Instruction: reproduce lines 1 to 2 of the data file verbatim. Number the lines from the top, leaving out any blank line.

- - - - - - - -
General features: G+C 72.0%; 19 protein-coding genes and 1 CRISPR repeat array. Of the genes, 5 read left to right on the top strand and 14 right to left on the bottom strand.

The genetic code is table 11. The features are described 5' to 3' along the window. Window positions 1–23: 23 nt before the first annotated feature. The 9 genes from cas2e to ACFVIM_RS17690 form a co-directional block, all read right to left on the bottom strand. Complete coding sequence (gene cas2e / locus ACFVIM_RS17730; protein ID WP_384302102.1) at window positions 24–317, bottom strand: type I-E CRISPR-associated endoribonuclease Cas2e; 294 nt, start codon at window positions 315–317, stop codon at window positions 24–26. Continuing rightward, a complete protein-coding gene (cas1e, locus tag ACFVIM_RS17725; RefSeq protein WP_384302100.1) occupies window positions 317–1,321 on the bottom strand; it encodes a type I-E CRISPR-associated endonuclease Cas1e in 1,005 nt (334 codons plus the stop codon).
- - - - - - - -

General features: G+C 72.0%; 19 protein-coding genes and 1 CRISPR repeat array. Of the genes, 5 read left to right on the top strand and 14 right to left on the bottom strand.

The genetic code is table 11. The features are described 5' to 3' along the window. Window positions 1–23: 23 nt before the first annotated feature. The 9 genes from cas2e to ACFVIM_RS17690 form a co-directional block, all read right to left on the bottom strand. Complete coding sequence (gene cas2e / locus ACFVIM_RS17730; protein ID WP_384302102.1) at window positions 24–317, bottom strand: type I-E CRISPR-associated endoribonuclease Cas2e; 294 nt, start codon at window positions 315–317, stop codon at window positions 24–26. Continuing rightward, a complete protein-coding gene (cas1e, locus tag ACFVIM_RS17725; RefSeq protein WP_384302100.1) occupies window positions 317–1,321 on the bottom strand; it encodes a type I-E CRISPR-associated endonuclease Cas1e in 1,005 nt (334 codons plus the stop codon).